LEGO unit & scale converters – handy tools

by admin on September 27, 2014

in Essential Tools

If you are building large LEGO dioramas or scale models, a LEGO scale converter can come very handy. For example if you would like to build a scale model of your house, a LEGO scale converter can help you figure out how large each section of the house needs to be when you build it from LEGO elements without loosing accuracy. And you can also work within the world of LEGO – like for example if you would like to figure out how large a structure needs to be compared to a minifigure, you can calculate that too. There are two excellent LEGO scale converters that I wanted to share with you today, and I think you will find very helpful. ๐Ÿ™‚

LEGO Scale & Unit Converters

โžก LEGO UNIT CONVERTER: This online tool was developed by Polish LEGO fan Paul Kmiec (a.k.a. Sariel). It is a simple but very effective unit converter for LEGO studs, bricks and tracks as well as for metric and imperial systems. All you have to do is enter the desired value for a unit of your choice, and the equivalent will be shown for all the other units. These include LEGOย studs, centimeters, meters, inches, feet, LDraw units, stacked LEGO bricks and plates, and LEGO tracks of both types. The converter also shows scaled results for a specified scale in the right column. The scaled results are updated whenever you change any value in the left column or the sale factor. Here is the link: LEGO UNIT CONVERTER

LEGO Unit Converter by Sariel

I use this LEGO scale converter quite often, in fact I have it added to my browser for quick access. Please note that some values may be slightly inaccurate because of internal rounding that is performed during calculations โ€“ for example you can get 0.999 instead 1. According to Sariel this issue may be eventually solved, and also he may add more units to the calculator in the future. But even now it is excellent.

โžก LEGO SCALE CONVERTER: This online tool was developed by Dave Eaton (a.k.a. DaveE) and basically does the same calculations as the converter above, however it has additional useful measurements based on the size and scale of either standard LEGO minifigs or LEGO Technic figures. With this feature you can find out things like how many studs is a mile in minifig scale and such. Although here the measurements are also rounded up by default, there is a checkbox if you would like very precise conversions. Here is the link: LEGO SCALE CONVERTER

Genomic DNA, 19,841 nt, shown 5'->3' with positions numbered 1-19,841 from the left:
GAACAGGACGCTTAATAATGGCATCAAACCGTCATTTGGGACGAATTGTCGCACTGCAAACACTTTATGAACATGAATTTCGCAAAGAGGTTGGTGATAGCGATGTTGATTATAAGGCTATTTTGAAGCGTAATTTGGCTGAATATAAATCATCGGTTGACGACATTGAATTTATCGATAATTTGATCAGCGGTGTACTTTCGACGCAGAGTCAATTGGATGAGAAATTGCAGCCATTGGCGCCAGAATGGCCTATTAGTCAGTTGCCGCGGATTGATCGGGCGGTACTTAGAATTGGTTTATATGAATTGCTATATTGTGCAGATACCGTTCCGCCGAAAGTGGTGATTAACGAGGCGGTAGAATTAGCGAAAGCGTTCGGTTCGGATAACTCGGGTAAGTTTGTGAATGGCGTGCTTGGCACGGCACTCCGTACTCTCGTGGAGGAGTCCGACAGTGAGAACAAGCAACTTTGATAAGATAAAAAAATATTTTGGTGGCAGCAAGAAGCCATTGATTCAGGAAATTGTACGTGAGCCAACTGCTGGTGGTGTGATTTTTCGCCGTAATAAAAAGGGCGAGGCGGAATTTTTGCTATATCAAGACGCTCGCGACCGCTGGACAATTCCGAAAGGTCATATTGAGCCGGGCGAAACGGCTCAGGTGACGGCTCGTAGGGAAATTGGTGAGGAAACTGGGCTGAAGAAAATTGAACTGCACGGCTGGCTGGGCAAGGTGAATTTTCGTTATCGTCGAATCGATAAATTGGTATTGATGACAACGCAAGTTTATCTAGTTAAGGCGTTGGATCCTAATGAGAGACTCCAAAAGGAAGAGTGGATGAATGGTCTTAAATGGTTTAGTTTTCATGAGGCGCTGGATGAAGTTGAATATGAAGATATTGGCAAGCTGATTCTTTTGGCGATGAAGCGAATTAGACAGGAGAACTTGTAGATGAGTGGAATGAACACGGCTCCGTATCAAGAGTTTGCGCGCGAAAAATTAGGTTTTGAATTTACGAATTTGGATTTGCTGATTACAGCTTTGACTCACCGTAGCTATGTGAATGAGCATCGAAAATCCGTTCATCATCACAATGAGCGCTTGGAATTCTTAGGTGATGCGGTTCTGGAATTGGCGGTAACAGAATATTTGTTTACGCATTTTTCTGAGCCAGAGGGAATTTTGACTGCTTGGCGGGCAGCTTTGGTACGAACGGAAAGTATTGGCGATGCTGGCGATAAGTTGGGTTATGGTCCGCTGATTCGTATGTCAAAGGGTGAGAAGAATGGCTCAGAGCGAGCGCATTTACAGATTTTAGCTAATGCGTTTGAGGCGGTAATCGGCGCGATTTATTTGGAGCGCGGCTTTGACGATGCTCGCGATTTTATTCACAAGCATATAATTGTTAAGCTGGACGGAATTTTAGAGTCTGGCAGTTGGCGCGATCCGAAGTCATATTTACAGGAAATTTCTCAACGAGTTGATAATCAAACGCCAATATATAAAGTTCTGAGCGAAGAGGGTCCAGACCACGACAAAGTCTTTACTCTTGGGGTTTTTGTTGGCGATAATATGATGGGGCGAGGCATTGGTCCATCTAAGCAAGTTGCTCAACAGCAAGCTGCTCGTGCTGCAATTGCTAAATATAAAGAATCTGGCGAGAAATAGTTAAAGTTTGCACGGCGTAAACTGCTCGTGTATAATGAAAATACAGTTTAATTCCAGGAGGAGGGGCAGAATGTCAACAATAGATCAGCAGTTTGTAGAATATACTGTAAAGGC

LEGO Unit Converter by DaveE

This calculator is excellent when you are working in LEGO minifigure scale, or would like to convert real life structures and landscapes into minifig size. I have this one bookmarked as well for quick reference. As you can see both calculators cover some of the same basic measurements and also have some nice features on their own, so it is a good idea to know about both of them.

What do you think? Have use used either of the LEGO scale converters before? Any other ones that you are aware of? Or do you use your own system for converting measurements and scales? Feel free to share and discuss in the comment section below! ๐Ÿ™‚

And you might also like to check out the following related post:

{ 18 comments… read them below or add one }

BLProductions September 27, 2014 at 10:20 AM

Interesting! I have started an LDD project a few years ago of building my house in Lego, but gave up as nothing met my proportions. This looks like it will help a lot, and also with my Lego speed unit “studs per second.” But for that I need to find out how long a stud is in millimeters first. ๐Ÿ˜•
I see that Sariel’s converter is more precise than Dave’s, as it goes out to the thousandths place. So I might bookmark that one, if I ever get on with any of my projects. ๐Ÿ˜


admin September 27, 2014 at 10:40 AM